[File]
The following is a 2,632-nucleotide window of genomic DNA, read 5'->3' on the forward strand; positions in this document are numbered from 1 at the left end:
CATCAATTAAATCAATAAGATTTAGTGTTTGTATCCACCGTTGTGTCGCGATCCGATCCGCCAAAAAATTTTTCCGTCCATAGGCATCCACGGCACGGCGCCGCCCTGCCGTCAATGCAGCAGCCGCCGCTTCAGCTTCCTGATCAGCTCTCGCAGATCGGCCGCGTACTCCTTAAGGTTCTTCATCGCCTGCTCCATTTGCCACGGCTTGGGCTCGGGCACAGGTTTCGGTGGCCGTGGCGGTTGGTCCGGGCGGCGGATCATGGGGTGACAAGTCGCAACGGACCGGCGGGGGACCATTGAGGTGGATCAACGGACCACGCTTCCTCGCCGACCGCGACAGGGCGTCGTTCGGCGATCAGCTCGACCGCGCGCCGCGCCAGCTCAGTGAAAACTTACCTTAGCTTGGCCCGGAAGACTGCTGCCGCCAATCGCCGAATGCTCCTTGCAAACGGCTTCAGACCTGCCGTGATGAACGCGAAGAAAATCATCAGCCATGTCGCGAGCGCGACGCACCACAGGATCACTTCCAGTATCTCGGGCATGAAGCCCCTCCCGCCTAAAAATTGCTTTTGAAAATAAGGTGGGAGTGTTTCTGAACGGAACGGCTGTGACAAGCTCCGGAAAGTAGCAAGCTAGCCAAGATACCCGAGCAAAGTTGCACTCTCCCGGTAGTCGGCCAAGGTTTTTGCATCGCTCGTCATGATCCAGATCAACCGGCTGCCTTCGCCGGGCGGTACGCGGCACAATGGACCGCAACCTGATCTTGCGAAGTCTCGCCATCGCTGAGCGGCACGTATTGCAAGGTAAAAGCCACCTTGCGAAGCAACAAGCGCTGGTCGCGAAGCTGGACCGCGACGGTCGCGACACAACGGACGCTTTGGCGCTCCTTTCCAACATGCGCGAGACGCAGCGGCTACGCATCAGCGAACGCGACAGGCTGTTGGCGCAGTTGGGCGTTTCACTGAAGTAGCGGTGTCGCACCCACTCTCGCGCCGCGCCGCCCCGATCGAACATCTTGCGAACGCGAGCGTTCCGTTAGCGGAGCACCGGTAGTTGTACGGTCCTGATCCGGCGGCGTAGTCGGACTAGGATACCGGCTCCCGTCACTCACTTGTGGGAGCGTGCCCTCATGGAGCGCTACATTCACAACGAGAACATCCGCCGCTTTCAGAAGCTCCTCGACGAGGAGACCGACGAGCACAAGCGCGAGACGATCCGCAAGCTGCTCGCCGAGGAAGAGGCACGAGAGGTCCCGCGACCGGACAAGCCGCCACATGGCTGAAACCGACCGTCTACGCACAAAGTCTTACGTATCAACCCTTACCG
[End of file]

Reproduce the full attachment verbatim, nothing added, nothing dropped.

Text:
The following is a 2,632-nucleotide window of genomic DNA, read 5'->3' on the forward strand; positions in this document are numbered from 1 at the left end:
CATCAATTAAATCAATAAGATTTAGTGTTTGTATCCACCGTTGTGTCGCGATCCGATCCGCCAAAAAATTTTTCCGTCCATAGGCATCCACGGCACGGCGCCGCCCTGCCGTCAATGCAGCAGCCGCCGCTTCAGCTTCCTGATCAGCTCTCGCAGATCGGCCGCGTACTCCTTAAGGTTCTTCATCGCCTGCTCCATTTGCCACGGCTTGGGCTCGGGCACAGGTTTCGGTGGCCGTGGCGGTTGGTCCGGGCGGCGGATCATGGGGTGACAAGTCGCAACGGACCGGCGGGGGACCATTGAGGTGGATCAACGGACCACGCTTCCTCGCCGACCGCGACAGGGCGTCGTTCGGCGATCAGCTCGACCGCGCGCCGCGCCAGCTCAGTGAAAACTTACCTTAGCTTGGCCCGGAAGACTGCTGCCGCCAATCGCCGAATGCTCCTTGCAAACGGCTTCAGACCTGCCGTGATGAACGCGAAGAAAATCATCAGCCATGTCGCGAGCGCGACGCACCACAGGATCACTTCCAGTATCTCGGGCATGAAGCCCCTCCCGCCTAAAAATTGCTTTTGAAAATAAGGTGGGAGTGTTTCTGAACGGAACGGCTGTGACAAGCTCCGGAAAGTAGCAAGCTAGCCAAGATACCCGAGCAAAGTTGCACTCTCCCGGTAGTCGGCCAAGGTTTTTGCATCGCTCGTCATGATCCAGATCAACCGGCTGCCTTCGCCGGGCGGTACGCGGCACAATGGACCGCAACCTGATCTTGCGAAGTCTCGCCATCGCTGAGCGGCACGTATTGCAAGGTAAAAGCCACCTTGCGAAGCAACAAGCGCTGGTCGCGAAGCTGGACCGCGACGGTCGCGACACAACGGACGCTTTGGCGCTCCTTTCCAACATGCGCGAGACGCAGCGGCTACGCATCAGCGAACGCGACAGGCTGTTGGCGCAGTTGGGCGTTTCACTGAAGTAGCGGTGTCGCACCCACTCTCGCGCCGCGCCGCCCCGATCGAACATCTTGCGAACGCGAGCGTTCCGTTAGCGGAGCACCGGTAGTTGTACGGTCCTGATCCGGCGGCGTAGTCGGACTAGGATACCGGCTCCCGTCACTCACTTGTGGGAGCGTGCCCTCATGGAGCGCTACATTCACAACGAGAACATCCGCCGCTTTCAGAAGCTCCTCGACGAGGAGACCGACGAGCACAAGCGCGAGACGATCCGCAAGCTGCTCGCCGAGGAAGAGGCACGAGAGGTCCCGCGACCGGACAAGCCGCCACATGGCTGAAACCGACCGTCTACGCACAAAGTCTTACGTATCAACCCTTACCG